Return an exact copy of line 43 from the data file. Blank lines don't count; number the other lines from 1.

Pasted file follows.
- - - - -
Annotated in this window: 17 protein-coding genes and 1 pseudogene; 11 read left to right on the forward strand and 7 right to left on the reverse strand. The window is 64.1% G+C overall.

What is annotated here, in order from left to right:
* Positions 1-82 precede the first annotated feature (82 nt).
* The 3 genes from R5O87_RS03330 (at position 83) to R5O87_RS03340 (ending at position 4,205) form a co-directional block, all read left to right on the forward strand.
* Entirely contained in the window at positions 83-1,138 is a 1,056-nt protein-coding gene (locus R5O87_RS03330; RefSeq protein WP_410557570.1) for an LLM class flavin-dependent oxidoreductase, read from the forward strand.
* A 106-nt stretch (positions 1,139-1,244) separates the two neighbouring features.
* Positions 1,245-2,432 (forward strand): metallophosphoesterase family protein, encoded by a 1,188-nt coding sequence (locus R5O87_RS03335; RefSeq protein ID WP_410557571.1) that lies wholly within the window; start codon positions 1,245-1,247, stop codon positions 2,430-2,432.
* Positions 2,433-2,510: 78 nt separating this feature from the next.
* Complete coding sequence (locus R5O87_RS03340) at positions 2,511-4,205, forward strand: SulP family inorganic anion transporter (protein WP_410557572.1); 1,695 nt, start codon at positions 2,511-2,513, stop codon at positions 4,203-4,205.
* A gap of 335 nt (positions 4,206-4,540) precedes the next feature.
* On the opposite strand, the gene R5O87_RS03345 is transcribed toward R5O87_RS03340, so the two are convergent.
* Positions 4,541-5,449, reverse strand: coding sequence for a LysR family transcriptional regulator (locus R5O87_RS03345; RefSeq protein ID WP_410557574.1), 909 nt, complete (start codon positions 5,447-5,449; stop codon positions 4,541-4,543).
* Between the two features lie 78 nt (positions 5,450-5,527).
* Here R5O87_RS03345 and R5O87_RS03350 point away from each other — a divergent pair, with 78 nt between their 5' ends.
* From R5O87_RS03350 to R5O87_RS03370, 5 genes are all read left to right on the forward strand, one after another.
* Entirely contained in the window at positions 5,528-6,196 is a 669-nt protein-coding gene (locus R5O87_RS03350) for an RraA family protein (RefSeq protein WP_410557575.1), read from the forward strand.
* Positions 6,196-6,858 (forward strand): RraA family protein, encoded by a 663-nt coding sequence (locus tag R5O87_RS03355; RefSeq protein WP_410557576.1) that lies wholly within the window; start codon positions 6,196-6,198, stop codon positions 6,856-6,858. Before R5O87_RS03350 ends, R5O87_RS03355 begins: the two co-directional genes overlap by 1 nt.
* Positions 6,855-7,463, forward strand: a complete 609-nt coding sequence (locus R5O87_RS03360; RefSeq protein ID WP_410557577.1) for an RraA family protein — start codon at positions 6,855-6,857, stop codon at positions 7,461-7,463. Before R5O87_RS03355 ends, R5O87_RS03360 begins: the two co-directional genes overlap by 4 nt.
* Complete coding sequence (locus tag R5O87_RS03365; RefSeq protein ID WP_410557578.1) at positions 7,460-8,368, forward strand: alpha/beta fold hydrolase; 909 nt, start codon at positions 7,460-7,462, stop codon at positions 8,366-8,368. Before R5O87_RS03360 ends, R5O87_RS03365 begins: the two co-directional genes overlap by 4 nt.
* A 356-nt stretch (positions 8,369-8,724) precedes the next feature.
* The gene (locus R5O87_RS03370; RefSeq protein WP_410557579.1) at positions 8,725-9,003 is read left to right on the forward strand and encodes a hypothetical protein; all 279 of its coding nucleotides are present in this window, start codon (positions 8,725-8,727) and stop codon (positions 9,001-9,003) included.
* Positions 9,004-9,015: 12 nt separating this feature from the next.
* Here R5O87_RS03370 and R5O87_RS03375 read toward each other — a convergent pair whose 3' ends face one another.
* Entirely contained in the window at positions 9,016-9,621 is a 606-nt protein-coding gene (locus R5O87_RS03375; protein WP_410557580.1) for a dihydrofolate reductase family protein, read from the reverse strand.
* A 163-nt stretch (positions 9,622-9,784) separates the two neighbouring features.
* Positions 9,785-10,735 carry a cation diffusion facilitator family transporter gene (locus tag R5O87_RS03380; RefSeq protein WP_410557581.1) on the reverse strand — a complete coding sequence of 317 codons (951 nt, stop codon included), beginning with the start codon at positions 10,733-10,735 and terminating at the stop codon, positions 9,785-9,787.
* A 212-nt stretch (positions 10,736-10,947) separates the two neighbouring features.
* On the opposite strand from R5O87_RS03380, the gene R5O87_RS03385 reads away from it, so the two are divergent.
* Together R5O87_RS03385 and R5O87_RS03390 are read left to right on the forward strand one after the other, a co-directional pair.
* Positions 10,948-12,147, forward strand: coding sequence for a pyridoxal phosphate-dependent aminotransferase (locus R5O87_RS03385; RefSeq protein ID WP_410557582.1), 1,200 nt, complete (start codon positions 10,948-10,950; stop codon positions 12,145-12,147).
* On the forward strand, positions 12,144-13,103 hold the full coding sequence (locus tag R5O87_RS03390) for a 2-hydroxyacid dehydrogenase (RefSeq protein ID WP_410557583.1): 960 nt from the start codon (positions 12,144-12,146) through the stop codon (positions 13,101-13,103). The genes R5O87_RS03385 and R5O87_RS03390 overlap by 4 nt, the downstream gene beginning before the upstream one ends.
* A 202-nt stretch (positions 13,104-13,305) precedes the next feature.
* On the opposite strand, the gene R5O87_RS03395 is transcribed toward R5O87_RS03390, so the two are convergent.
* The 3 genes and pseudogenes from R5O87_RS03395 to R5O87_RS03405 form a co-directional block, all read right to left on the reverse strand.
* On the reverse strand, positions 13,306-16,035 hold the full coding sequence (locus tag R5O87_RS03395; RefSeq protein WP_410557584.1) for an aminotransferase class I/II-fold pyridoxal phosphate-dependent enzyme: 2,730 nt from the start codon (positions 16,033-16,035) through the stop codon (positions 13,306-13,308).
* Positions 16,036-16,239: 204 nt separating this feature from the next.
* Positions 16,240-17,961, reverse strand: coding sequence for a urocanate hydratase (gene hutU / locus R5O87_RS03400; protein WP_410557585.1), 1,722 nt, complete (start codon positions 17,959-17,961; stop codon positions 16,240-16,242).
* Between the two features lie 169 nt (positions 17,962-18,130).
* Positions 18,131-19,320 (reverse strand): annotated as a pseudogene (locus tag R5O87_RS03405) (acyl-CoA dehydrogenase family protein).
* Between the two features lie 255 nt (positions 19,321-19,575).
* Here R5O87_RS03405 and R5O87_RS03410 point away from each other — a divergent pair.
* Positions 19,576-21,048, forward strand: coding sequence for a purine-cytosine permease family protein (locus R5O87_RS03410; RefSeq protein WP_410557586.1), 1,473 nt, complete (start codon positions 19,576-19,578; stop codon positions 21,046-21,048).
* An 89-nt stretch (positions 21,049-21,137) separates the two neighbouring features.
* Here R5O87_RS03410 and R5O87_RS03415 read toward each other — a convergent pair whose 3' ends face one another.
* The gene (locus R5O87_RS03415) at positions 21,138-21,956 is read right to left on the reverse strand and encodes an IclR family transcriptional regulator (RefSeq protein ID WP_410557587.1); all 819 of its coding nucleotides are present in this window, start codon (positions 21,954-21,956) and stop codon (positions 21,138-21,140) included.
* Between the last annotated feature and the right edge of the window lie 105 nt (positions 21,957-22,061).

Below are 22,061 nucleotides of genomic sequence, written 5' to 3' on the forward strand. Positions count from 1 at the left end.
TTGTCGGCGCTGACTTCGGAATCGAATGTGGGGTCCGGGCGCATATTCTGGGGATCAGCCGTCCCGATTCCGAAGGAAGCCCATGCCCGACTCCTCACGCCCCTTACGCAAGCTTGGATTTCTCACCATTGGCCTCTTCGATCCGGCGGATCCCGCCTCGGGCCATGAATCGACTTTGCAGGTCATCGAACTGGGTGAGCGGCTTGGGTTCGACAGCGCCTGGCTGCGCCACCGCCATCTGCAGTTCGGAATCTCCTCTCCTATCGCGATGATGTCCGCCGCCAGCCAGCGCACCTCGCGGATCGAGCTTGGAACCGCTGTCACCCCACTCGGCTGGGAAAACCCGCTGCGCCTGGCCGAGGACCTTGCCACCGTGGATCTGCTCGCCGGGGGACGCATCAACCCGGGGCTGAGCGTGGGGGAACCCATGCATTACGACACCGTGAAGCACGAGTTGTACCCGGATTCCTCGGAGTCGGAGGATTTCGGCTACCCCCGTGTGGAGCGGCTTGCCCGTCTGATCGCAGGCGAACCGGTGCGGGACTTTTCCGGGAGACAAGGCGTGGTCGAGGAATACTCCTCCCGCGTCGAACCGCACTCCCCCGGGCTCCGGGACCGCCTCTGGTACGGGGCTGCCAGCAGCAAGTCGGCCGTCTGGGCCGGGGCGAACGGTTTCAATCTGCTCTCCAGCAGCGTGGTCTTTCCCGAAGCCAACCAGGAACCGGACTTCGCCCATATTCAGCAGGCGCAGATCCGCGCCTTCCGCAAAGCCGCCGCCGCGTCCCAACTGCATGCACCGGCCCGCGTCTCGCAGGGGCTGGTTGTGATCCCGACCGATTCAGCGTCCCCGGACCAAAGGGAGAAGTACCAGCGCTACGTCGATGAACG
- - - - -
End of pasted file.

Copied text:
* An 89-nt stretch (positions 21,049-21,137) separates the two neighbouring features.